Prof. Dr. rer. nat. Dr. med. habil. Gerald Hüther
HENN Akademie, January 24, 2008
Anyone who designs and constructs architectural works always conveys specific ideas, which he has gained from experience. However, at the same time, architecture also creates a world that influences possible human experiences and the perceptions developed from these. In architecture as in research, it is sometimes important to go beyond the old perceptions. This may be successful above all, if different background experiences are exchanged and if we are able to be open-minded and break free from narrow thought patterns.
One condition of this is that we make correct use of our brain. We are responsible for our own brain. It is a matter of enabling ourselves and others to experience moments of openness, unbiased perception and the playful handling of respective potentials.
In brain research we have been experiencing for quite some time, the transition from a linear to a dynamic model, i.e. from the perception of irreversible processes of maturing and decay to a consideration of the conditions of use by which the switching patterns in the brain remained influenced throughout the person’s life. This brain plasticity brings with it great responsibility in terms of educating and, generally, for organizing the conditions of our life and work.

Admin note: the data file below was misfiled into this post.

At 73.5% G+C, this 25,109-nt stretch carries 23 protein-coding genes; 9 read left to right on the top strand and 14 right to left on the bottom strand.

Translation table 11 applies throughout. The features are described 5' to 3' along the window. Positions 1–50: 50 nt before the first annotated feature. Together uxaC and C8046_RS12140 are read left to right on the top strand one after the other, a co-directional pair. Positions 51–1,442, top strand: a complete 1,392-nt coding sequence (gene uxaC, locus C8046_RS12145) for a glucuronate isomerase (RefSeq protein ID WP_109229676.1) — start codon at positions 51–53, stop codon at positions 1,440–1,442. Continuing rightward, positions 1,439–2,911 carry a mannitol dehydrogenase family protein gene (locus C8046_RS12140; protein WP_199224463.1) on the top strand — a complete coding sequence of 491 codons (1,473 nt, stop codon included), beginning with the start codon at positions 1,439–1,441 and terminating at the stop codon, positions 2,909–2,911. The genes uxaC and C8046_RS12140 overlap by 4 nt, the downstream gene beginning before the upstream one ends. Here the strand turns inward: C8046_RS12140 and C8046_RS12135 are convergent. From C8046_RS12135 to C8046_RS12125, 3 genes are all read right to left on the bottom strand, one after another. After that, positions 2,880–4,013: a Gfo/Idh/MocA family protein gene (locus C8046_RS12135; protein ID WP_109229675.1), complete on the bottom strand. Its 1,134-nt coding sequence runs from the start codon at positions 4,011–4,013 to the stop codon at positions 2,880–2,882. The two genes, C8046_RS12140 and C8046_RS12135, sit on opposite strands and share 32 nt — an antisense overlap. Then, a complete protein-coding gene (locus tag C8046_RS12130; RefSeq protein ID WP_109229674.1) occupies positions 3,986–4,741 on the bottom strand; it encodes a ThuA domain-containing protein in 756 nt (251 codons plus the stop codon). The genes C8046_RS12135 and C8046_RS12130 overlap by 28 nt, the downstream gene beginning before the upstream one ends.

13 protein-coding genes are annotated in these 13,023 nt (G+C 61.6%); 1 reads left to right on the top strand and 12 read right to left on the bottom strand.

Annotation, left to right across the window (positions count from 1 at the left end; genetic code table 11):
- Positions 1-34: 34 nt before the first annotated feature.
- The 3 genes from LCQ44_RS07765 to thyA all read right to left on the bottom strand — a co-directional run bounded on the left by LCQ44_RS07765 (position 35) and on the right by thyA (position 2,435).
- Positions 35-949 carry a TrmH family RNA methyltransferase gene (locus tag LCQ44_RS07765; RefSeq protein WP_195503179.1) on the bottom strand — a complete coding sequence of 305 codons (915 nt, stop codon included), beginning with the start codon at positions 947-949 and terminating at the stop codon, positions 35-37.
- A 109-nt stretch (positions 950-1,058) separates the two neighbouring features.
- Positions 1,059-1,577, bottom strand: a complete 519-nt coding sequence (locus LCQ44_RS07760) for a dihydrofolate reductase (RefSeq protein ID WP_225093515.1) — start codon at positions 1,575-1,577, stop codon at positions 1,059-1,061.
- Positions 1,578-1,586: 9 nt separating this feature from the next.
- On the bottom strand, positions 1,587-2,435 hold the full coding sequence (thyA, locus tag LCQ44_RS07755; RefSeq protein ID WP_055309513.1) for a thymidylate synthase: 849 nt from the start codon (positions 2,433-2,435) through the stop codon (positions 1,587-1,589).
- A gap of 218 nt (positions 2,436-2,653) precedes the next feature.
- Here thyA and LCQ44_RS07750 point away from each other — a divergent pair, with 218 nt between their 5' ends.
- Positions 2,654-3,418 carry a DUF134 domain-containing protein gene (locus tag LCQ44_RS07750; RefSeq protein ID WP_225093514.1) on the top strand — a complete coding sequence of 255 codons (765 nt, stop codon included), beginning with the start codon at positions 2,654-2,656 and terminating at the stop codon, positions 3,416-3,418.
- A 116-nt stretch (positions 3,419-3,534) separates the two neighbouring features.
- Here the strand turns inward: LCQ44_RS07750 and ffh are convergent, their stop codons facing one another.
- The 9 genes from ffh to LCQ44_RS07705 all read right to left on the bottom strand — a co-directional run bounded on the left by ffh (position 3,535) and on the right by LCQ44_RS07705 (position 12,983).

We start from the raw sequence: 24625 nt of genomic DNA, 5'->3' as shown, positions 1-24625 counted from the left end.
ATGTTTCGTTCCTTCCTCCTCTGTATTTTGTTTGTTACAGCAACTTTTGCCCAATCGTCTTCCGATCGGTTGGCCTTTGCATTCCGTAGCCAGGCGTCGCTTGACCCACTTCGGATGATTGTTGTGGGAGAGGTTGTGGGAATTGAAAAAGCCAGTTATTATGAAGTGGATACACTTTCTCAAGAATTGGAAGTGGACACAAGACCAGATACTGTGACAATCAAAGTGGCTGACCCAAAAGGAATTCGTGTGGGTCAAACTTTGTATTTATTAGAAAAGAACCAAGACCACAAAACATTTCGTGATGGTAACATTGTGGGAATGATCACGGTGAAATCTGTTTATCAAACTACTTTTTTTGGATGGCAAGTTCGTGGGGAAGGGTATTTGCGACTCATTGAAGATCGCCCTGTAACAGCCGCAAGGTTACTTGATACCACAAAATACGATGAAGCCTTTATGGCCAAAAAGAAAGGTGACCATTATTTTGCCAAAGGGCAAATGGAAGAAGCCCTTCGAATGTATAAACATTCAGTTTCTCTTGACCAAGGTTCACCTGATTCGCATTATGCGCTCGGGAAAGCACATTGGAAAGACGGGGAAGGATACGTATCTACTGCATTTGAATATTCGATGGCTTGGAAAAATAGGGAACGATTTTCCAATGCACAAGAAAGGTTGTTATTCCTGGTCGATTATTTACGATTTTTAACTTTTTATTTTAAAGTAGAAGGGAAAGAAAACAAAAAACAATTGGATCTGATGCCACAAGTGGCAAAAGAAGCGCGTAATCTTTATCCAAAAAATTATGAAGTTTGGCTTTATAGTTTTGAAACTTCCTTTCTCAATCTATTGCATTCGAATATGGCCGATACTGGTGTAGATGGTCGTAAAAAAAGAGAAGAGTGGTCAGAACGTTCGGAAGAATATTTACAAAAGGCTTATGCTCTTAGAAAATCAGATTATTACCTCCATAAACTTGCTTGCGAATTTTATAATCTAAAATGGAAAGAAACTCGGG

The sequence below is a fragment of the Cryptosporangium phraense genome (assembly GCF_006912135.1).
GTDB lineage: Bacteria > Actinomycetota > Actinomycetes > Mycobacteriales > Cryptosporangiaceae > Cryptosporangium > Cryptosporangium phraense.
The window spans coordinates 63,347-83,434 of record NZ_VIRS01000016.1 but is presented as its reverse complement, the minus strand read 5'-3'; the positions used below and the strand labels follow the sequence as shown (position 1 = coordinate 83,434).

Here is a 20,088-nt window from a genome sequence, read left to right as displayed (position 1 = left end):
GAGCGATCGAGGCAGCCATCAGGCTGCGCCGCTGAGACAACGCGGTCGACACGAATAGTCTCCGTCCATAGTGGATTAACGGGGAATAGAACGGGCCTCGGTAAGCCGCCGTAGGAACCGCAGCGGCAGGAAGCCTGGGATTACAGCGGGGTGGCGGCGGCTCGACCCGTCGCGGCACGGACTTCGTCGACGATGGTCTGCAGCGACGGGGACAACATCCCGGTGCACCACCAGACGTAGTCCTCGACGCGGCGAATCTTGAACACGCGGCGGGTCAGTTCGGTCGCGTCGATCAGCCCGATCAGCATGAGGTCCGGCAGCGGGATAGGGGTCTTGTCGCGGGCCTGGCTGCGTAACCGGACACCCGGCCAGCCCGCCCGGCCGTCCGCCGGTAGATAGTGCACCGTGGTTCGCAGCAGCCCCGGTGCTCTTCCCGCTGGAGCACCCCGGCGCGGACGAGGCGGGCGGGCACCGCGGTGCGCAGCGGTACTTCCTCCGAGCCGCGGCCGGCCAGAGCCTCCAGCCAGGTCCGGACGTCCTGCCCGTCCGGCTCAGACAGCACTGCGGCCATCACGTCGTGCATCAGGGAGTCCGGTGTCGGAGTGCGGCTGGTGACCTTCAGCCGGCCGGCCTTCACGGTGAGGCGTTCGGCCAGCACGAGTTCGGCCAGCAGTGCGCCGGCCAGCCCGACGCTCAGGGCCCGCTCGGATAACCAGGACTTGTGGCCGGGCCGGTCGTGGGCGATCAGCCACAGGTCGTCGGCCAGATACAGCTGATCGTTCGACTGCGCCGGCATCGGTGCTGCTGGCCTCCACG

Because emotion and cognition are always equally involved in the experiences which become imprinted in our brain, we are no longer able subsequently to reach the inner attitudes and approaches created by these experiences through cognition alone. What human beings should do in order to change and to develop different attitudes and approaches, is to have new experiences. However, we cannot force people to do this; we can invite, encourage and perhaps even inspire them. If architecture can achieve this, then not only the attitude of humans will change, but so too will their brains.
Prof. Dr. rer. nat. Dr. med. habil. Gerald Hüther is a professor of neurobiology and heads the Centre for Neurobiological Prevention Research at the Psychiatric Hospital of the University of Göttingen and of the Institute of Public Health at the University of Mannheim/Heidelberg. His scientific work is concerned with the influence of early experiences on brain development, with the effects of anxiety and stress and the importance of emotional reactions.